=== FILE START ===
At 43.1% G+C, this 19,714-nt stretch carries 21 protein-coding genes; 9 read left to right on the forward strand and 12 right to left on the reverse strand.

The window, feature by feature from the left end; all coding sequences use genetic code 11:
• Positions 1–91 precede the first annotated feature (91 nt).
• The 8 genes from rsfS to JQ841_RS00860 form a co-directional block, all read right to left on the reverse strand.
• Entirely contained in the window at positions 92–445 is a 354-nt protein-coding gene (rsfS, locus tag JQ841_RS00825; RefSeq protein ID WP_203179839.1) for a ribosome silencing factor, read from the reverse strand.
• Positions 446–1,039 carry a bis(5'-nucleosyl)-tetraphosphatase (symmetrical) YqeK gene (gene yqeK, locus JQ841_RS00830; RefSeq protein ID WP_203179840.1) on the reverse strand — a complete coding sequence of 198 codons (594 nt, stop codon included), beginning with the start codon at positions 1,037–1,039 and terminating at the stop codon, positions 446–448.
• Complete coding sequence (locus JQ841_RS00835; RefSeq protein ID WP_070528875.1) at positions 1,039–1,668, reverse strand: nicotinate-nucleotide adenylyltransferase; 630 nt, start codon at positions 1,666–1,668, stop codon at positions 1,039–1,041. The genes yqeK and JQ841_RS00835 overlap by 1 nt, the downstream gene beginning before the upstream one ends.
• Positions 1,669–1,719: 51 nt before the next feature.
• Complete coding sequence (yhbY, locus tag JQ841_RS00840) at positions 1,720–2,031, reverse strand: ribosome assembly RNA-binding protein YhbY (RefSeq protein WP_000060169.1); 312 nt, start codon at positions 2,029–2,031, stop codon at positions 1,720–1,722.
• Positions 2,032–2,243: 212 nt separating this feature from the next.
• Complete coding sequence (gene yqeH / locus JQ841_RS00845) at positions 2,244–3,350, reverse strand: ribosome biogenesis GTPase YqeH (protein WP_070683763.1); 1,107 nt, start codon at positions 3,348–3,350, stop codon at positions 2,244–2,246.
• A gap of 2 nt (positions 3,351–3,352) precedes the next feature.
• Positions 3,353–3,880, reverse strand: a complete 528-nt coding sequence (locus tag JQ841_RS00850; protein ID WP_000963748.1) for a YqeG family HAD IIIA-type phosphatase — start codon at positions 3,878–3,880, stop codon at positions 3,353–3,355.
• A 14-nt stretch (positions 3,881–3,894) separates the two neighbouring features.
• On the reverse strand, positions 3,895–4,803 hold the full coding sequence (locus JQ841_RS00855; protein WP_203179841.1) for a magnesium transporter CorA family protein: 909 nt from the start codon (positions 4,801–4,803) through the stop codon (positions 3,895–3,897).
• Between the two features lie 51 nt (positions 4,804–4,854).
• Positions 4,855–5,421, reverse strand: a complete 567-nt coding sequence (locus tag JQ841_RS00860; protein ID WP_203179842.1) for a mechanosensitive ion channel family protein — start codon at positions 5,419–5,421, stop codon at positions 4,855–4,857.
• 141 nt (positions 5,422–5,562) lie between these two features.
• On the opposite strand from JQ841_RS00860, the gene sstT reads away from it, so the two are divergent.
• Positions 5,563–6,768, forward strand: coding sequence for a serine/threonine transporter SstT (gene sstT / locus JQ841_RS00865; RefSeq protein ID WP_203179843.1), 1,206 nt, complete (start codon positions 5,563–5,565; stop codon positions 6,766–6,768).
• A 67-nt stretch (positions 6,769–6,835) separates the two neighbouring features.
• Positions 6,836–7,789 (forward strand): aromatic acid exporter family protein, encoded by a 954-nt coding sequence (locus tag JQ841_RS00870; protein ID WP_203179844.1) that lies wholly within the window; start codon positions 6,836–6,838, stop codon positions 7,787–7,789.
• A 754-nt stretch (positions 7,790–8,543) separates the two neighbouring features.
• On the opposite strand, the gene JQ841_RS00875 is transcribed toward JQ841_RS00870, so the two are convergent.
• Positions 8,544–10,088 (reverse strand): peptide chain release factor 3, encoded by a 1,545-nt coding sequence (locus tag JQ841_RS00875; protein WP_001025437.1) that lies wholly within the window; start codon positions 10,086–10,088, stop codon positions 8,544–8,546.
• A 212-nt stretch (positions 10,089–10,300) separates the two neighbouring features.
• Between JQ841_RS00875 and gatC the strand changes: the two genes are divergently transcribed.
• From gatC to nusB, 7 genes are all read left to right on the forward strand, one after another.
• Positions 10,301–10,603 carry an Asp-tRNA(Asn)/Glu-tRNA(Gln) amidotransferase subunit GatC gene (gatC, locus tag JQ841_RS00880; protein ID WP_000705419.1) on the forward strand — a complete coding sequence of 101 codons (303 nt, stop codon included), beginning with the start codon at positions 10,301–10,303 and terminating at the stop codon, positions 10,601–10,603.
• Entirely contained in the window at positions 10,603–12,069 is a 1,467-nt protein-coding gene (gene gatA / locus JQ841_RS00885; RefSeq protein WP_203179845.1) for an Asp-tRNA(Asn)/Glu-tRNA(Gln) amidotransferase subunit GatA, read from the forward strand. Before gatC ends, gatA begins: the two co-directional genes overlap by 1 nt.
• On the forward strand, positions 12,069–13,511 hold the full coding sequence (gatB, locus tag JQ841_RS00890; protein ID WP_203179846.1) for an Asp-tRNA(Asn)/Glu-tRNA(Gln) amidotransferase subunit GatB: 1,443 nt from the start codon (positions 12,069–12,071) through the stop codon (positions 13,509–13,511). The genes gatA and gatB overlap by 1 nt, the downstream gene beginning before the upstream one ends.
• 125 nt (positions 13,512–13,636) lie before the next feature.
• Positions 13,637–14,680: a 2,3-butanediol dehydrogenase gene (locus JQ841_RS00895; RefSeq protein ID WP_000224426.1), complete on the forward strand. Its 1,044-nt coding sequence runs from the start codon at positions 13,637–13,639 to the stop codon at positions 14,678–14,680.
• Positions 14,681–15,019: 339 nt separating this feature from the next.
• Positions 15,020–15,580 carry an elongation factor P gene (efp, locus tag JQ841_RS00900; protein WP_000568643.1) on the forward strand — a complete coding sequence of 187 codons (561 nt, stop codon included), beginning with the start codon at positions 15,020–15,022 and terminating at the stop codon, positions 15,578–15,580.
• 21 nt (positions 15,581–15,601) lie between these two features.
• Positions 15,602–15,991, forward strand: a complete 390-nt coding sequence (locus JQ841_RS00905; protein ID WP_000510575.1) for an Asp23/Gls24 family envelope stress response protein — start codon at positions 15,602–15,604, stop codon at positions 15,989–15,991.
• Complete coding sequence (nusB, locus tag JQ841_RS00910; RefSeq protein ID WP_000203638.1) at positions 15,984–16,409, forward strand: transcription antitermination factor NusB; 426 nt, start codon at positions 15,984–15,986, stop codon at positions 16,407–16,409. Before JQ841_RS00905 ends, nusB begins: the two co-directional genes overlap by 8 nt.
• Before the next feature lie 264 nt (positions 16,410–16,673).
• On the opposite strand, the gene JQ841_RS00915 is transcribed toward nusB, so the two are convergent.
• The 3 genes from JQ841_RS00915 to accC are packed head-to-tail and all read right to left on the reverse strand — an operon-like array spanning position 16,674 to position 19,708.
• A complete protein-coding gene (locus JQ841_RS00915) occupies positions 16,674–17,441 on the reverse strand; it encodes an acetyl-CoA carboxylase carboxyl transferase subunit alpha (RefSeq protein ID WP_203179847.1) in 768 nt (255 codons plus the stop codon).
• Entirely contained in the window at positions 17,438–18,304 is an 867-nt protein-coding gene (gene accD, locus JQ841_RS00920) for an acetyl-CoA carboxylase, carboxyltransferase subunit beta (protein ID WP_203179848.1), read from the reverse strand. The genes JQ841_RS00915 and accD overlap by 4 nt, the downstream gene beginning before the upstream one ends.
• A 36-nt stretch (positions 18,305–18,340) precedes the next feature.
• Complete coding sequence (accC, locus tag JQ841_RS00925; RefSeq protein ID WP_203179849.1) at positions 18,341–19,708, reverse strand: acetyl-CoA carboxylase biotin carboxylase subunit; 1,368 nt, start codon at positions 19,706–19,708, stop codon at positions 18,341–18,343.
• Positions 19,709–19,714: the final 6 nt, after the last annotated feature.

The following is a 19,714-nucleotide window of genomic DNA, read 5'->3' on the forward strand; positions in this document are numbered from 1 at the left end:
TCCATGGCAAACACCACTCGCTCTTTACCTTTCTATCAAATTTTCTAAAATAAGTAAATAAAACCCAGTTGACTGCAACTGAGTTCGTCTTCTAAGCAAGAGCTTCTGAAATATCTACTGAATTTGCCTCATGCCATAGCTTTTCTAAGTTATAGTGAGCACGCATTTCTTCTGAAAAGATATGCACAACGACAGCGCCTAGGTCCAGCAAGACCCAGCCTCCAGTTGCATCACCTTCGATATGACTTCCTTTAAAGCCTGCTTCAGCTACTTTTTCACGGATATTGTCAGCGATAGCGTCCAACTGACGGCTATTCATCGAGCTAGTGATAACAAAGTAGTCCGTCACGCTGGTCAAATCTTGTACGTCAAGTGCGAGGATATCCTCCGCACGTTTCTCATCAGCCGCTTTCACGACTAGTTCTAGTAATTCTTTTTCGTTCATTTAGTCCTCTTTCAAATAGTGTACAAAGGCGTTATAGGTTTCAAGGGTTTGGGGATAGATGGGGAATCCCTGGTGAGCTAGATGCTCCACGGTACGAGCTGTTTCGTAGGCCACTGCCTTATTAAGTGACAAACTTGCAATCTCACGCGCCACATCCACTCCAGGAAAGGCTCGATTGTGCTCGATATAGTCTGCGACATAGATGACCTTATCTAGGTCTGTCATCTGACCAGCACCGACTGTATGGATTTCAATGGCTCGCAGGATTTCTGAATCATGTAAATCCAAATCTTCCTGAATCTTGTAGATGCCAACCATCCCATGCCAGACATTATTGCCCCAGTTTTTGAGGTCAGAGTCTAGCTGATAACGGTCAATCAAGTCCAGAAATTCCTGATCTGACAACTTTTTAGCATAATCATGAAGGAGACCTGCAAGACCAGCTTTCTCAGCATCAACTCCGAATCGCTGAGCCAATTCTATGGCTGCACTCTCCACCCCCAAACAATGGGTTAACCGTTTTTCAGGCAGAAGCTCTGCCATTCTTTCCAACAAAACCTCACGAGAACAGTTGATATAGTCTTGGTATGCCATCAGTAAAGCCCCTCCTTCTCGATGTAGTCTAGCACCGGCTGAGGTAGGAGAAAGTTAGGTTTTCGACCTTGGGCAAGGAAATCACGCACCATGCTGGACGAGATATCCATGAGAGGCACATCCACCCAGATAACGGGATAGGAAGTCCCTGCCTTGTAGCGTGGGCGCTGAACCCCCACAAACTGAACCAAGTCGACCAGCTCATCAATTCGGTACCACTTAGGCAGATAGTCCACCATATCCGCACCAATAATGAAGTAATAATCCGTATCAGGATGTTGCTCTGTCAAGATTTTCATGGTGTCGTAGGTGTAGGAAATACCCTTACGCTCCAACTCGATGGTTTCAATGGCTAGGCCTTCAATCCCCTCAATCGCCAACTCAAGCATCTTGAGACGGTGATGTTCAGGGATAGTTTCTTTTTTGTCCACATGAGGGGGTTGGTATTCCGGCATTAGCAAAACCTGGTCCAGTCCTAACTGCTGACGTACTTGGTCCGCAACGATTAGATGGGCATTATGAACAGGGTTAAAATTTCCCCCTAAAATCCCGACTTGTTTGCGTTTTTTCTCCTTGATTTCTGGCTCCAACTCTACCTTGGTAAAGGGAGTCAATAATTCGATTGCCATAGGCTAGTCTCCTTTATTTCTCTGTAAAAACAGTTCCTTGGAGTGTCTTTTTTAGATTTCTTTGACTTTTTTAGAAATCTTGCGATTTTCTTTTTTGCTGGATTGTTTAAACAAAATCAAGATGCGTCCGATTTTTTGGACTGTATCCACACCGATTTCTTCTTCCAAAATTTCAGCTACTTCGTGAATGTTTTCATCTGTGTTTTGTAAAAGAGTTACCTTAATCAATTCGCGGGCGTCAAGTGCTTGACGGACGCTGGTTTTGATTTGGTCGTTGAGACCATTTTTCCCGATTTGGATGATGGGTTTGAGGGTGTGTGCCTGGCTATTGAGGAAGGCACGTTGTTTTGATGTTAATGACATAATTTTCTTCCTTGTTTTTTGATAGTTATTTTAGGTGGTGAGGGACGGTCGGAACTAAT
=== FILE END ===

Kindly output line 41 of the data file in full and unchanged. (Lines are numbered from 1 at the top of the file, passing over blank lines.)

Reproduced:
• The 3 genes from JQ841_RS00915 to accC are packed head-to-tail and all read right to left on the reverse strand — an operon-like array spanning position 16,674 to position 19,708.